# $f(x)\in \mathbb Q,$ if $x\not\in \mathbb Q$ and $f(x)\not\in \mathbb Q$, if $x\in \mathbb Q$. [duplicate]

$f(x)\in \mathbb Q,$ if $x\not\in \mathbb Q$ and $f(x)\not\in \mathbb Q$, if $x\in \mathbb Q$. Can $f$ be continuous?

I have tried using the sequential definition of continuity on rational and irrational sequences, but not getting anywhere.

Any suggestions?

• See this. – David Mitra Sep 18 '15 at 7:12

No, it is not possible for $f$ to be continuous.

Suppose that there was a continuous $f$. Then $f(\mathbb{Q})$ has countable image, since $\mathbb{Q}$ is countable. And $f(\mathbb{R}\backslash \mathbb{Q})$ has countable image, since its image is a subset of the rationals. And so $f(\mathbb{R})$ is countable.

On the other hand, since $\mathbb{R}$ is connected and $f$ is continuous, then $f(\mathbb{R})$ is connected. But the only connected countable sets are singletons, $\{x\}$, which is clearly a contradiction. $\diamondsuit$

As an alternate end, which doesn't use connectedness (directly, that is) but instead uses the Intermediate Value Theorem:

Call $f(0) = a$, which is some irrational, and $f(\pi) = b$, which is some rational. Since $f$ is continuous, the image of $f$ must contain every number in the interval $[a,b]$. However there are uncountably many points on$[a,b]$, while the image of $f$ has only countably many points. We have a contradiction. $\diamondsuit$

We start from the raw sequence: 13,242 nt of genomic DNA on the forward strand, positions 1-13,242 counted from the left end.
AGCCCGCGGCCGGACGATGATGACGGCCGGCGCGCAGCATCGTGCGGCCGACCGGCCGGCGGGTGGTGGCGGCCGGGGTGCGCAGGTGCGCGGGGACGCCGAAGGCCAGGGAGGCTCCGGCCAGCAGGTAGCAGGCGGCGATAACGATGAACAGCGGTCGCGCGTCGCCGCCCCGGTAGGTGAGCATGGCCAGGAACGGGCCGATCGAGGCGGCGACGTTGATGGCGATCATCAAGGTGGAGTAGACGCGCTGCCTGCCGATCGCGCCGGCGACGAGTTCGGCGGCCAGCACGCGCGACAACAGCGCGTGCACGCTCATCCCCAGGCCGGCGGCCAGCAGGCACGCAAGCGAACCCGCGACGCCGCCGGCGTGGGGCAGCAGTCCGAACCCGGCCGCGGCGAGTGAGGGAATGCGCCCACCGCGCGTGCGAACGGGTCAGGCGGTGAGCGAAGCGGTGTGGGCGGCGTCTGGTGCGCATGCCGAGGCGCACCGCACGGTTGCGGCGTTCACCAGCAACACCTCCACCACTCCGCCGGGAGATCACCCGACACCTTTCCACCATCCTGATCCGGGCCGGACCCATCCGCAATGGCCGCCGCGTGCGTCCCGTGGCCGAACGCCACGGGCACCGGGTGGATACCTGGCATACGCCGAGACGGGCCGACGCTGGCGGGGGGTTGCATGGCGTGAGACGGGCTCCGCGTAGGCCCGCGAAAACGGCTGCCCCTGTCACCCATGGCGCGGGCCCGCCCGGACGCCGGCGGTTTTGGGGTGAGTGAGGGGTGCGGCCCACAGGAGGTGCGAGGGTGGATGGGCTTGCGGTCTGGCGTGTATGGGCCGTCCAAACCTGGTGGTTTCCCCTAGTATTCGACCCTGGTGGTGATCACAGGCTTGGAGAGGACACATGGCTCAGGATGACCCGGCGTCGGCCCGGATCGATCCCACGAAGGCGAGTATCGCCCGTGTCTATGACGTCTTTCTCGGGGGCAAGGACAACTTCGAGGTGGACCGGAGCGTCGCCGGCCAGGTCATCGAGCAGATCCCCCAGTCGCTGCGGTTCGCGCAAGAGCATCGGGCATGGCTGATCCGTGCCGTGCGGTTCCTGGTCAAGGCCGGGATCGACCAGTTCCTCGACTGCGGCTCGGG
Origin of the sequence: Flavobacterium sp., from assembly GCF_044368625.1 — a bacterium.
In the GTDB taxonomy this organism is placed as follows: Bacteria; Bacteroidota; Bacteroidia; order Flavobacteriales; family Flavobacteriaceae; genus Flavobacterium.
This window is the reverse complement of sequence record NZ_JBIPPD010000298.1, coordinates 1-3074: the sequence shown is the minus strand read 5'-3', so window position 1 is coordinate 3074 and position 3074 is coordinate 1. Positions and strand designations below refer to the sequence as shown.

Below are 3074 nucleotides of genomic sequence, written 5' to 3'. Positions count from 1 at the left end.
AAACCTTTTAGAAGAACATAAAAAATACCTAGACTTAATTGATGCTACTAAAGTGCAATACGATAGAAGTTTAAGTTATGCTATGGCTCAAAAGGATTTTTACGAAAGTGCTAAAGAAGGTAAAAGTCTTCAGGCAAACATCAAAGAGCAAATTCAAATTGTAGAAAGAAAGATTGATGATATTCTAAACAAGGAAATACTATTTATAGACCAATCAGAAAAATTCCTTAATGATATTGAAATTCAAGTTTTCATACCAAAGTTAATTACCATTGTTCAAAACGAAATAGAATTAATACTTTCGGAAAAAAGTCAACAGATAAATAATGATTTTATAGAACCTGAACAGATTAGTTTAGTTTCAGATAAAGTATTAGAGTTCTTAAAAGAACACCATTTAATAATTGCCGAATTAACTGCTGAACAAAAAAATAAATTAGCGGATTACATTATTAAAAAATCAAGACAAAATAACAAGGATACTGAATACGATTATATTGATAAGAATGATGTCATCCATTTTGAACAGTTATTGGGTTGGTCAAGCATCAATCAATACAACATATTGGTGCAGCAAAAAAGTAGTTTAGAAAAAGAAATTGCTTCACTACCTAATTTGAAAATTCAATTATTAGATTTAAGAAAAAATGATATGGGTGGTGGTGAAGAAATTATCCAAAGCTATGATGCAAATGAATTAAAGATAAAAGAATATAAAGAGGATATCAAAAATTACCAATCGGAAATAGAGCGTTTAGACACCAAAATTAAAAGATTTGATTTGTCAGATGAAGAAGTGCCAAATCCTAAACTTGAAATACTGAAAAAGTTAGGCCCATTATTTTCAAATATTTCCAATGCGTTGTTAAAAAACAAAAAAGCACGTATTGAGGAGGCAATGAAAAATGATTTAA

• I am only aware of the two definitions of continuity and the LUB property of rationals. So, I dont understand what $\mathbb R$ is connected means. Sorry, but I didn't get your solution. – Apurv Sep 18 '15 at 6:46
• @Apurv do you know the Intermediate Value Theorem? – davidlowryduda Sep 18 '15 at 6:48
• Yes, i know the IVT – Apurv Sep 18 '15 at 6:50

Clearly image of the given continuous function is countable. Again it assumes rational and irrationals both values and so by intermediate value theorem for continuous functions image of $f$ assumes uncountable values, which is a contradiction. So no such function exists.